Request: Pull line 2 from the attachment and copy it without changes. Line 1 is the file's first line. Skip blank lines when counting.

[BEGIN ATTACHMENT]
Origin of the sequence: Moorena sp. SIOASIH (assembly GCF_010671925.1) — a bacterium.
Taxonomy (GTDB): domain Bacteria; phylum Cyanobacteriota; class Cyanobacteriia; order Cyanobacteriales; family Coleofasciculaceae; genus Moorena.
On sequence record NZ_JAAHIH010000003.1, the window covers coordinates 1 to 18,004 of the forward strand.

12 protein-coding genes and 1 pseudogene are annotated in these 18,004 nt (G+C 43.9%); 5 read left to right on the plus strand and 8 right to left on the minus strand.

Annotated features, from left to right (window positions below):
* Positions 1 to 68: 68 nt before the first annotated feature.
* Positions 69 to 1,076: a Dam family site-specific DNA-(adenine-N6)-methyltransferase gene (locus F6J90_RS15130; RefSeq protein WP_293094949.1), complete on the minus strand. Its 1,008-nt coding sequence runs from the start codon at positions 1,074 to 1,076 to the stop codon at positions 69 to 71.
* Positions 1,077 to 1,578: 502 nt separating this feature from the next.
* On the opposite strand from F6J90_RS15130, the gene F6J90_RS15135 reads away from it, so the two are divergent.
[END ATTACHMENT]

Taxonomy (GTDB): domain Bacteria; phylum Cyanobacteriota; class Cyanobacteriia; order Cyanobacteriales; family Coleofasciculaceae; genus Moorena.